The validity and reliability of the Vail Sport Test™ as a measure of performance following anterior cruciate ligament reconstruction
Hannon, Joseph P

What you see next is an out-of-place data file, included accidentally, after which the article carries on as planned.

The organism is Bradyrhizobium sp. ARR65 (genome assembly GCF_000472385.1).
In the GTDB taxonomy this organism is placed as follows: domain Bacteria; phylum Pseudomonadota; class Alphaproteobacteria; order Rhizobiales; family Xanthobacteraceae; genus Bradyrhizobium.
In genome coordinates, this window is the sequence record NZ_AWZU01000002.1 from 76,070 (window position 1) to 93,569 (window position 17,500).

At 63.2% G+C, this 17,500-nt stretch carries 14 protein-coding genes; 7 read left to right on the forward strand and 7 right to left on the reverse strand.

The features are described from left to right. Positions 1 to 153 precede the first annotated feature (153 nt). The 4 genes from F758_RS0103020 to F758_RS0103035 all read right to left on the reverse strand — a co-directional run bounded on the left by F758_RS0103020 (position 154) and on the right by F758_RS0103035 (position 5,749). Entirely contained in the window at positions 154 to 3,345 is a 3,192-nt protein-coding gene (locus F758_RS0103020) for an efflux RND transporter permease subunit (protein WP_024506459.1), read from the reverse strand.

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Background: The purposes of this study were to determine the convergent construct and external validity of the Vail Sport Test™. An additional purpose of this study was to determine the between-day test-retest reliability of the Vail Sport Test™. Methods: Forty-eight participants who previously underwent anterior cruciate ligament reconstruction (ACL-R) and who were cleared by their surgeon completed this study. All participants performed the Vail Sport Test™ in a clinical laboratory setting while being graded by an experience rater. Simultaneously, their performance was recorded by an 8-camera three-dimensional (3D) motion capture system time-synchronized with two force plates. A subset of participants returned between 2-7 days to repeat the Vail Sport Test™. Construct validity was assessed by comparing the scores collected visually to those obtained by analyzing post-capture 3D kinematic data. Additionally, the visual scores were compared to the scores on the International Knee Documentation Committee short form (IKDC). External validity was assessed by comparison of both the operated and uninvolved limb scores between those individuals who passed the Vail Sport Test™ and those who failed. A score of 46 out of 54 was used as the cutoff score for pass or fail. Five separate Wilcoxon signed ranked tests ( = 0.01) were used for comparisons and Pearson correlation coefficients were calculated to determine the relationships. Lastly, between-day test-retest reliability was assessed by comparing the visual scores of the operated and uninvolved limb collected on two separate sessions using intraclass correlation (ICC). Results: There was no significant difference between the scores collected visually and those collected post capture for the operated limb (p = 0.013). There was a significant difference between scores for the uninvolved limb (p = 0.006). In addition, a moderate correlation was found between the scores collected visually and those determined post-capture on the operated limb (r = 0.55) and uninvolved limb (r = 0.46). Further, there was no significant difference between the scores collected visually and those of the IKDC (p = 0.814). However, a fair correlation was found between the two sets of the scores (r = 0.20). When comparing between limbs, there was no significant difference between the operated and uninvolved limb in the pass group (p = 0.173) or the fail group (p = 0.465). Lastly, good between-day test-retest reliability (ICC = 0.787) was found for the operated limb, but fair reliability (ICC = 0.485) for the uninvolved limb. Conclusion: The Vail Sport Test™ demonstrated good convergent construct validity on the operated limb, good external validity on both the operated and uninvolved limb, and good between-day reliability on the operated limb. From a clinical perspective, the results of this study partially support the validity and reliability of the Vail Sport Test as a measure of readiness to return to play following ACL-R when used to assess the operated limb.